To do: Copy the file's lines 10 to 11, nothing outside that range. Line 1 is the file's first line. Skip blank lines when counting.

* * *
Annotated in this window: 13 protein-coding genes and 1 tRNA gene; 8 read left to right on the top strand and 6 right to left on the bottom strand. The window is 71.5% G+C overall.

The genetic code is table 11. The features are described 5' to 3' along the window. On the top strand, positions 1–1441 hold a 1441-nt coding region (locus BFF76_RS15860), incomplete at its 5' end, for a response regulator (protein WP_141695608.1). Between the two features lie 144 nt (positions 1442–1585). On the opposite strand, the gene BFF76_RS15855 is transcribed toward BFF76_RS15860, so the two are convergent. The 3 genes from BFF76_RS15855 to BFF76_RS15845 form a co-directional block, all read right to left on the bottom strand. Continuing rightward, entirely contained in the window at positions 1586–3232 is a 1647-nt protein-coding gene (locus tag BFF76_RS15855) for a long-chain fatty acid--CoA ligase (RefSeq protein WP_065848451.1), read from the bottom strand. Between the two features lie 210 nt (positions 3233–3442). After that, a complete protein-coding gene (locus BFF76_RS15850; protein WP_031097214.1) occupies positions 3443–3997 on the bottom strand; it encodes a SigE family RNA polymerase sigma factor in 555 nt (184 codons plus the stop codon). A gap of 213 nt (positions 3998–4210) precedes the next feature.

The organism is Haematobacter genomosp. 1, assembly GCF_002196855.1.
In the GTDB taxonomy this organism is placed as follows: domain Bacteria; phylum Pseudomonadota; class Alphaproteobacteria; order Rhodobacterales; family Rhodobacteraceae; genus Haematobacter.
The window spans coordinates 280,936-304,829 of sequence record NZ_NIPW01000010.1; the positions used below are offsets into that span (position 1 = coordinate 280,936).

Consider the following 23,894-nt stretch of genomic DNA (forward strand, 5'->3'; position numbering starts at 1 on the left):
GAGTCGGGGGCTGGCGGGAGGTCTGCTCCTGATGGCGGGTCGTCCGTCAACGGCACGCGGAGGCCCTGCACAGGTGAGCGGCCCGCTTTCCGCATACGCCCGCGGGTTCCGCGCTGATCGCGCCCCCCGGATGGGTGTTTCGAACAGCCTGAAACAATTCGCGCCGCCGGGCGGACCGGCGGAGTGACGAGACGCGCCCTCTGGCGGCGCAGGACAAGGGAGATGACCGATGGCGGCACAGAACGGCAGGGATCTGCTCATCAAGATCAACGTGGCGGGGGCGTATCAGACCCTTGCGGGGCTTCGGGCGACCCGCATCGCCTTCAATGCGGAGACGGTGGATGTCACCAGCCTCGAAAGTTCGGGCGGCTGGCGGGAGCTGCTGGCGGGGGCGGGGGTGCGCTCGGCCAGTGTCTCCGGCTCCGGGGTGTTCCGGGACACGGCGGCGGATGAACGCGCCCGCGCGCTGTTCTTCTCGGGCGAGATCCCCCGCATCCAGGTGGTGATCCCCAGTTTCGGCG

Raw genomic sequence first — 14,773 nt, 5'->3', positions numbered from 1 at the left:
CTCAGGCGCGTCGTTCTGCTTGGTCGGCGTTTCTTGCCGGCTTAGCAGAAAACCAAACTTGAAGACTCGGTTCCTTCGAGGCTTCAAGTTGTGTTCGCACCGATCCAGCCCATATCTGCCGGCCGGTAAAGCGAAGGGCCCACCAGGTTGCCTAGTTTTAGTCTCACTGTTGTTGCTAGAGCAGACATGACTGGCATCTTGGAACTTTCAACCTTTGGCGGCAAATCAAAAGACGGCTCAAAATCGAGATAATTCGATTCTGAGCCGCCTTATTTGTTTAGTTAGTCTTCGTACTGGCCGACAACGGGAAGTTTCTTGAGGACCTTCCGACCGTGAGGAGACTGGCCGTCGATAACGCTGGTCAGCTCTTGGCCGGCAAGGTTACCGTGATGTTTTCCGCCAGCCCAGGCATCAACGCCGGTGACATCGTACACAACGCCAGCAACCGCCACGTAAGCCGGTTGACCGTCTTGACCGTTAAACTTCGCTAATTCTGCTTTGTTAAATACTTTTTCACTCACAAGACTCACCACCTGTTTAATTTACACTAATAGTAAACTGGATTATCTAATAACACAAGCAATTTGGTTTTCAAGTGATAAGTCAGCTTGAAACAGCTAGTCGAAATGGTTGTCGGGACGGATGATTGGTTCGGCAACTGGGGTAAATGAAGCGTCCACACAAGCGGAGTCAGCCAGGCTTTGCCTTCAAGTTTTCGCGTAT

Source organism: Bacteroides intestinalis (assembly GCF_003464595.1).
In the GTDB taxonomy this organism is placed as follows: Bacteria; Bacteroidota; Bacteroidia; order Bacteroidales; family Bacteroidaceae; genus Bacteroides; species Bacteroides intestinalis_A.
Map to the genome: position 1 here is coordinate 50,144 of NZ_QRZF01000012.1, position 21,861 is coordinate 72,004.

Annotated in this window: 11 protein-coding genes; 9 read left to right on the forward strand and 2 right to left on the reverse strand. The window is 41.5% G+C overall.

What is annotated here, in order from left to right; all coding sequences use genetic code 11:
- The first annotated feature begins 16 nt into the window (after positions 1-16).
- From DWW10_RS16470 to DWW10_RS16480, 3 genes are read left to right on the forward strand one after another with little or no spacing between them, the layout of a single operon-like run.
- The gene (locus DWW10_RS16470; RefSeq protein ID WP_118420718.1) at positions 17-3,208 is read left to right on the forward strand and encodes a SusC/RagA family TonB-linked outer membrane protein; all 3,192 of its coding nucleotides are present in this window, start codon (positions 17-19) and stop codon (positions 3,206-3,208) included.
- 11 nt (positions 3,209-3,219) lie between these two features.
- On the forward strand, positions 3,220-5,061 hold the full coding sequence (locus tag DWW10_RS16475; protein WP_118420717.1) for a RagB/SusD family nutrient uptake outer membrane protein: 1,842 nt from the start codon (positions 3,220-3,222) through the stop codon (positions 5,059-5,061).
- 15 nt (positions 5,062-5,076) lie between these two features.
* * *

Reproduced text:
Source organism: Bacteroides intestinalis (assembly GCF_003464595.1).
In the GTDB taxonomy this organism is placed as follows: Bacteria; Bacteroidota; Bacteroidia; order Bacteroidales; family Bacteroidaceae; genus Bacteroides; species Bacteroides intestinalis_A.